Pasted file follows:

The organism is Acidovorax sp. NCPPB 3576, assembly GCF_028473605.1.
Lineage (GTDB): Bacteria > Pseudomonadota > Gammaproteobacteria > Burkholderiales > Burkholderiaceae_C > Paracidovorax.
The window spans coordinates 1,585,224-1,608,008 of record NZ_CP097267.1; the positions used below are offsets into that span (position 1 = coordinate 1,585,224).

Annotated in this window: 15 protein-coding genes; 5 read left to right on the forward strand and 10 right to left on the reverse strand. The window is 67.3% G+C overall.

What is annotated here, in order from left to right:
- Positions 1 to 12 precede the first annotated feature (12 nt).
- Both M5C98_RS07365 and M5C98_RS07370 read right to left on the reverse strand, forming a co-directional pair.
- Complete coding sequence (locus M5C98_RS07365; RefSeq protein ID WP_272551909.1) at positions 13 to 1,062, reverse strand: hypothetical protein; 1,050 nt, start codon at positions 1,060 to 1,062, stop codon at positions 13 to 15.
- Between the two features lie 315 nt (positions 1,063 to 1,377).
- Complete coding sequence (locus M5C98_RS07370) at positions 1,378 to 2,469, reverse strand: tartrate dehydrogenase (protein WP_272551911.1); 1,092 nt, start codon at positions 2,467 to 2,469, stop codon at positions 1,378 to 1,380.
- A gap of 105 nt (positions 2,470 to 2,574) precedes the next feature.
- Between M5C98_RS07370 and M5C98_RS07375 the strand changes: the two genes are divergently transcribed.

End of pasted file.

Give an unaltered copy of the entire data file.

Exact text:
The organism is Acidovorax sp. NCPPB 3576, assembly GCF_028473605.1.
Lineage (GTDB): Bacteria > Pseudomonadota > Gammaproteobacteria > Burkholderiales > Burkholderiaceae_C > Paracidovorax.
The window spans coordinates 1,585,224-1,608,008 of record NZ_CP097267.1; the positions used below are offsets into that span (position 1 = coordinate 1,585,224).

Annotated in this window: 15 protein-coding genes; 5 read left to right on the forward strand and 10 right to left on the reverse strand. The window is 67.3% G+C overall.

What is annotated here, in order from left to right:
- Positions 1 to 12 precede the first annotated feature (12 nt).
- Both M5C98_RS07365 and M5C98_RS07370 read right to left on the reverse strand, forming a co-directional pair.
- Complete coding sequence (locus M5C98_RS07365; RefSeq protein ID WP_272551909.1) at positions 13 to 1,062, reverse strand: hypothetical protein; 1,050 nt, start codon at positions 1,060 to 1,062, stop codon at positions 13 to 15.
- Between the two features lie 315 nt (positions 1,063 to 1,377).
- Complete coding sequence (locus M5C98_RS07370) at positions 1,378 to 2,469, reverse strand: tartrate dehydrogenase (protein WP_272551911.1); 1,092 nt, start codon at positions 2,467 to 2,469, stop codon at positions 1,378 to 1,380.
- A gap of 105 nt (positions 2,470 to 2,574) precedes the next feature.
- Between M5C98_RS07370 and M5C98_RS07375 the strand changes: the two genes are divergently transcribed.